Belize-Guatemala territorial dispute and its implications for conservation

Perez, Arlenie A and Chin-Ta, Chuang and Afero, Farok (2009) Belize-Guatemala territorial dispute and its implications for conservation. Tropical Conservation Science, Vol.2. :11-24. ISSN ISSN 1940-0829

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    Abstract

    Guatemala has claimed Belizean territory for 150 years, ever since the colonial era. While several attempts have been made to settle this dispute, with no final resolution, several problems both on the land and sea still exist, including illegal settlements, illegal logging, illegal hunting, illegal fishing, illegal harvesting of forest products, illegal farming, illegal land subdivisions, loss of property and threat to human life. These problems have created conflict between the two nations along with a series of confrontations among the military forces, communities, and fishermen in the two countries. A proposal facilitated by the Organization of American States for confidence-building measures between the two countries did not succeed. Both countries now seek to finalize the settlement at the International Court of Justice. This paper introduces the issue with a summary of the history of Belize’s territory and the origins of the claim, followed by a summary of the treaties and negotiations agreed to between the two countries, important elements of the Belize Maritime Act, and a discussion of the implications for conservation and efforts made to resolve this conflict.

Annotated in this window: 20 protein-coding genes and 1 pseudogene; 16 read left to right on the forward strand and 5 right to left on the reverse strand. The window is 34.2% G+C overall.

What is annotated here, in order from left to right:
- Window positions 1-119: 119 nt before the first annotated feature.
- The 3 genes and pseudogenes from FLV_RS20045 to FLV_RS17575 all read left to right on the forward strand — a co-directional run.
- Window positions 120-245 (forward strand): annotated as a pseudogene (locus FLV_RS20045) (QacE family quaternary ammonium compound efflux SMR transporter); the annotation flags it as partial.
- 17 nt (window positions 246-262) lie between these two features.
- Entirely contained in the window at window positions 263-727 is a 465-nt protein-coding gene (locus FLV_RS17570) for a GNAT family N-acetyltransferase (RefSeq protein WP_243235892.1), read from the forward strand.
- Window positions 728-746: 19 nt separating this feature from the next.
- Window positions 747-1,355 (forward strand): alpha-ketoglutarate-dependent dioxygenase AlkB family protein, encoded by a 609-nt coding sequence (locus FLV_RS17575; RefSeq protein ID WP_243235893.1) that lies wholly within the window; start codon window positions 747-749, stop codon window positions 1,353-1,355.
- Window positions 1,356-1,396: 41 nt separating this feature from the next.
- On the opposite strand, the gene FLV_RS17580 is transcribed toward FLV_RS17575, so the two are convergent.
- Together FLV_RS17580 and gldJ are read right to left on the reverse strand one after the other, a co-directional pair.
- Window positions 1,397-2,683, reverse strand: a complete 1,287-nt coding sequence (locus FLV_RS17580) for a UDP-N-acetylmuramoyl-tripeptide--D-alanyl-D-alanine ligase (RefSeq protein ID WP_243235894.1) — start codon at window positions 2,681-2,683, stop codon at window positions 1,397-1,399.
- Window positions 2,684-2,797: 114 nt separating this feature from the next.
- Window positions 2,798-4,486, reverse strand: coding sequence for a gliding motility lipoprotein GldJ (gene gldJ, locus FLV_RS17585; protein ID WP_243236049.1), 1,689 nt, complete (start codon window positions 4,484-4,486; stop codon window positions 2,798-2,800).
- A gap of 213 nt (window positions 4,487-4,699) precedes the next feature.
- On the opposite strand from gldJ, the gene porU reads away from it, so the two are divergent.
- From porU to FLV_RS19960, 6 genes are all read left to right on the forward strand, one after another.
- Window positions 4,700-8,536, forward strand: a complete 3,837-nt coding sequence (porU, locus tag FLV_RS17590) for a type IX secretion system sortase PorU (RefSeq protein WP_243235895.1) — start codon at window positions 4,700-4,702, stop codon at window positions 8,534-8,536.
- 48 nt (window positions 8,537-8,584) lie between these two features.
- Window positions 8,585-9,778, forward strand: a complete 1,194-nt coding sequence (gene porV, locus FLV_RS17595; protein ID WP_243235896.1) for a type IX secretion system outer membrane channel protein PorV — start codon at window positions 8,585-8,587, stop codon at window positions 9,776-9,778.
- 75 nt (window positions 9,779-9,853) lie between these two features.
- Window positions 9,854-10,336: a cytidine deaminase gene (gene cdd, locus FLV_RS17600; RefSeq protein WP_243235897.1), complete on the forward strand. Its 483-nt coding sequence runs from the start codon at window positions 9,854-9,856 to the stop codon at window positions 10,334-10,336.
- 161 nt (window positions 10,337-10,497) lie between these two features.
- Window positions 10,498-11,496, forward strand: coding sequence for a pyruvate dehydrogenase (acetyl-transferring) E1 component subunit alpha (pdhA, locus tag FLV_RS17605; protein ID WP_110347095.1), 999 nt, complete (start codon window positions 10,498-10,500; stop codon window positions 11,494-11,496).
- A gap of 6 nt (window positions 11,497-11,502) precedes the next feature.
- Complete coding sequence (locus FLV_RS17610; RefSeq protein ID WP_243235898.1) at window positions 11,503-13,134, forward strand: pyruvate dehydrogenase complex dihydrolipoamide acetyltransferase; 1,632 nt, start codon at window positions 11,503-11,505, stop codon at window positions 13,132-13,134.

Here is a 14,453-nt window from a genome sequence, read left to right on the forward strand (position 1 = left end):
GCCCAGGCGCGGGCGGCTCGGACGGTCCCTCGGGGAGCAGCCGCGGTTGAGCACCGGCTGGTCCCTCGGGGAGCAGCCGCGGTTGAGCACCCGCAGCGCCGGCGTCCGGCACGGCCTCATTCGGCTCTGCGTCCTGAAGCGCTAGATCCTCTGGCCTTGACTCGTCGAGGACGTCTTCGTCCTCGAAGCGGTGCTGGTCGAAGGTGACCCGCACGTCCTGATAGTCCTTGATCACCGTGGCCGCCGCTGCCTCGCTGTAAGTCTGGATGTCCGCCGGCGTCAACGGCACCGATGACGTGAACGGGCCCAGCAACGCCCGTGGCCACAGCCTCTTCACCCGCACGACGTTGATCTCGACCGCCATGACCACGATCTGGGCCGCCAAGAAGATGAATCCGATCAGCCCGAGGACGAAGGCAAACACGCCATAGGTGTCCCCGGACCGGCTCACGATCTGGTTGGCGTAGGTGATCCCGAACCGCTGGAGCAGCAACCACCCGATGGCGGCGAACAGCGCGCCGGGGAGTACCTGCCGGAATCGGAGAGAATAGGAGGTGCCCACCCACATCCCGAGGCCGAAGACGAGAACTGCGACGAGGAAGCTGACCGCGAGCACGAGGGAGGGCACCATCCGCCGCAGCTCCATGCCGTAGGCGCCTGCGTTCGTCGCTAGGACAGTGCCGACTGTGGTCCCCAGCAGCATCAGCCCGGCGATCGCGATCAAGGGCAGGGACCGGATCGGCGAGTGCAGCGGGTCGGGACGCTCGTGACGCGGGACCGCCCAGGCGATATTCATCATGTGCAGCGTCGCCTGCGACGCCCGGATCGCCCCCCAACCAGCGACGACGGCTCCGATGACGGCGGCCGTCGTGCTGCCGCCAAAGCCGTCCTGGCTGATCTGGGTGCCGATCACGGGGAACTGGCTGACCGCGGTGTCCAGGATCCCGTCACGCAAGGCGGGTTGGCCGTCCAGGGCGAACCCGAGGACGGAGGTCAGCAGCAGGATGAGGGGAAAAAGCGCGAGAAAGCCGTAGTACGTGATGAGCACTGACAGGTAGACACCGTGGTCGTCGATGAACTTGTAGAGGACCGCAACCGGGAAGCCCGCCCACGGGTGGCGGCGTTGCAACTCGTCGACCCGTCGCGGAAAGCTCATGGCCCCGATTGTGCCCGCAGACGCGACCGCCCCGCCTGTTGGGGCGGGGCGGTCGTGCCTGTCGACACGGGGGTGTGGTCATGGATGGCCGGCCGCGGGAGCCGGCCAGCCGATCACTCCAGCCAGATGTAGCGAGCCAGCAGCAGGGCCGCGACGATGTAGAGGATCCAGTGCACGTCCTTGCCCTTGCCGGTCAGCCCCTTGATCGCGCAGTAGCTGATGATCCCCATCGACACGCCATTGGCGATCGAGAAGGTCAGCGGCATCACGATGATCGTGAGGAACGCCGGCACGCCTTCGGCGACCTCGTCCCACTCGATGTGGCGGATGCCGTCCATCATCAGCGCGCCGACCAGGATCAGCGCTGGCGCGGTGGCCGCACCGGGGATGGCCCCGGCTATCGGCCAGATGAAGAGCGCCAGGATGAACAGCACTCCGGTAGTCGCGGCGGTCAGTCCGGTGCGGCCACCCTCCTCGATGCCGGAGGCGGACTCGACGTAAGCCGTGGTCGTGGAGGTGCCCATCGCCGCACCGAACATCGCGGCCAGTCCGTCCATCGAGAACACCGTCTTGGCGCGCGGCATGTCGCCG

Item Type: Peer-reviewed Journal Article
    Related URLs:
    Publisher: tropicalconservationscience.org
    Keywords: : territorial sea, exclusive economic zone, Maritime Areas Act, Belize, Guatemala
    Subjects: (Z) Other or Unspecified
    Publication Sources: (1) Environmental Research Institute
    Date Deposited: 10 Oct 2017 13:35
    Last Modified: 10 Oct 2017 13:35
    URI: http://eprints.uberibz.org/id/eprint/1628

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